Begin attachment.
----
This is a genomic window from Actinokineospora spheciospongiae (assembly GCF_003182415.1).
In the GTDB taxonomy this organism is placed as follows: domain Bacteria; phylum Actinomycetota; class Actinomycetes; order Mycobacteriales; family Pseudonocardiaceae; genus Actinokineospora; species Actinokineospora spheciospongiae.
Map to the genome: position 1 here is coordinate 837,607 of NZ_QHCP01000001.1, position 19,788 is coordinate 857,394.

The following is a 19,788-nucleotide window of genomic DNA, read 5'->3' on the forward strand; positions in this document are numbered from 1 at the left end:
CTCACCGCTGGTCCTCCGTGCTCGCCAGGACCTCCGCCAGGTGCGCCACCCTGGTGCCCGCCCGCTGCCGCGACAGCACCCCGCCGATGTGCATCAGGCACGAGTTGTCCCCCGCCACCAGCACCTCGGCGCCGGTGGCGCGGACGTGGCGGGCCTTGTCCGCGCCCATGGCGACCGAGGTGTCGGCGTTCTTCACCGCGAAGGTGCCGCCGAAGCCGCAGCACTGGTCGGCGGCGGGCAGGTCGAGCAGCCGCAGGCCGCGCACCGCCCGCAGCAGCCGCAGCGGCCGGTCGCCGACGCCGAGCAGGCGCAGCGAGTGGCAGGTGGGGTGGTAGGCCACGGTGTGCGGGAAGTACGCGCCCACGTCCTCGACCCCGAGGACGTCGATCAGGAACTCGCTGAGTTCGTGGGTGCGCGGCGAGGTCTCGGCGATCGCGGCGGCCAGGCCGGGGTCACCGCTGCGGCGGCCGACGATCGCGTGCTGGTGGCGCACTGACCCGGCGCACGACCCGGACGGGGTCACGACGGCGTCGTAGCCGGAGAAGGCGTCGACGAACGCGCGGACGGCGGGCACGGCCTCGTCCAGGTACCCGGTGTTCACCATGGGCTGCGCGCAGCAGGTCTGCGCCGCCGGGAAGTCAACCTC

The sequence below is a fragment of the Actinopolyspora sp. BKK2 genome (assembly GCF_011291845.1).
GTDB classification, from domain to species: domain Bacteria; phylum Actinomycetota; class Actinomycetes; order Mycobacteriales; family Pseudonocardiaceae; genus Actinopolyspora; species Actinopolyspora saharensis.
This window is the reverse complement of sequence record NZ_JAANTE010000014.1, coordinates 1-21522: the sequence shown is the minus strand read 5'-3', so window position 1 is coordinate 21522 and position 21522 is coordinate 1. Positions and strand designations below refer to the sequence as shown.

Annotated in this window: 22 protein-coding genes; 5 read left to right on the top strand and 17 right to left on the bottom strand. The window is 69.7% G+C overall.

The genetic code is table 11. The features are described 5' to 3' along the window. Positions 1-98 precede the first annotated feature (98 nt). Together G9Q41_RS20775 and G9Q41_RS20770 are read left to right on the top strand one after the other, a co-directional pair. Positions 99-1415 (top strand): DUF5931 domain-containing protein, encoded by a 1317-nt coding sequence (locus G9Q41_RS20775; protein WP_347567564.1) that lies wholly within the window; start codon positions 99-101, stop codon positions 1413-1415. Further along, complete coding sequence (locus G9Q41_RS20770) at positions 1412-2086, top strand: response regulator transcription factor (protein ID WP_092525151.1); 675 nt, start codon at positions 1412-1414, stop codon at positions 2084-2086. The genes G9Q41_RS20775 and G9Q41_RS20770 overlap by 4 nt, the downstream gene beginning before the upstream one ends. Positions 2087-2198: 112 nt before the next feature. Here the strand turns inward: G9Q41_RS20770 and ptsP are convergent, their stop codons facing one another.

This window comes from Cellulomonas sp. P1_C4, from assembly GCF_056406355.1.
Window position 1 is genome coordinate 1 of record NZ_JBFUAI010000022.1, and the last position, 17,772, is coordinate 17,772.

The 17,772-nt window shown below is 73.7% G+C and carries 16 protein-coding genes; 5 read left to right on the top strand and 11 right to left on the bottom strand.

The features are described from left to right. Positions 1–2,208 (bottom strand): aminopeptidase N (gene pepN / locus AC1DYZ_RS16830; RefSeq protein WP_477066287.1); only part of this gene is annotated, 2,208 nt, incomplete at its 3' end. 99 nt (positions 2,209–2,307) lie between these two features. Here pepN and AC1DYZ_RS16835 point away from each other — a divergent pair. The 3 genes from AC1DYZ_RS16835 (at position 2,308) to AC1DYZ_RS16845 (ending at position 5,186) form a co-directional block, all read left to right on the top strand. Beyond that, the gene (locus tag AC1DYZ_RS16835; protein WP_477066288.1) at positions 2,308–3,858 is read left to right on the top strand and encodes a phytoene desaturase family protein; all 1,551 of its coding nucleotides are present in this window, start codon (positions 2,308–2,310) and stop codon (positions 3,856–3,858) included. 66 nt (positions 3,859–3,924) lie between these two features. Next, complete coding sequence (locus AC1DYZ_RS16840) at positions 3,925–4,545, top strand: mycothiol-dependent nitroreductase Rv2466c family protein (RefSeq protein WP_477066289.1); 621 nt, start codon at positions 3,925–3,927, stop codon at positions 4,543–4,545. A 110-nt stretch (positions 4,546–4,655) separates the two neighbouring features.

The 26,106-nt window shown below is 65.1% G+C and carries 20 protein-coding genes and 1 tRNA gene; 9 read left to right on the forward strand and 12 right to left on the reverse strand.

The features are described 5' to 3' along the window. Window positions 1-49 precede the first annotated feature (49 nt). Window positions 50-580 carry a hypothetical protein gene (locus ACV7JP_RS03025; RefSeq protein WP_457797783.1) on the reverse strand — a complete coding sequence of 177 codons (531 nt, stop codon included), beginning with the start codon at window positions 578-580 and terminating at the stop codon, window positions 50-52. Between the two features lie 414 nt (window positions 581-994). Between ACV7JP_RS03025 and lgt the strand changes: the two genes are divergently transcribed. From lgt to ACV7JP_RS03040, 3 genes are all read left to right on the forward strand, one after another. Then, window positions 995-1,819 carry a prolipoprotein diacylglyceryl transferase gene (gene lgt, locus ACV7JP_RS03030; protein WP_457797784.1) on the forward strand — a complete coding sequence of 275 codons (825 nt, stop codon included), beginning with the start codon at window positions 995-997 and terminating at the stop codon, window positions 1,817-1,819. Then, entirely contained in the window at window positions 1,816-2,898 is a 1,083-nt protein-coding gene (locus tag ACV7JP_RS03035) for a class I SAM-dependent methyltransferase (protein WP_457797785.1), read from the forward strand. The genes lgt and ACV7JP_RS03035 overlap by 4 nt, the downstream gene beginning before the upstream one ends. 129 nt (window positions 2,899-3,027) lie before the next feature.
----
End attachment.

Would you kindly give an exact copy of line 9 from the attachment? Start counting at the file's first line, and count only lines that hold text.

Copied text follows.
Annotated in this window: 22 protein-coding genes; 5 read left to right on the top strand and 17 right to left on the bottom strand. The window is 69.7% G+C overall.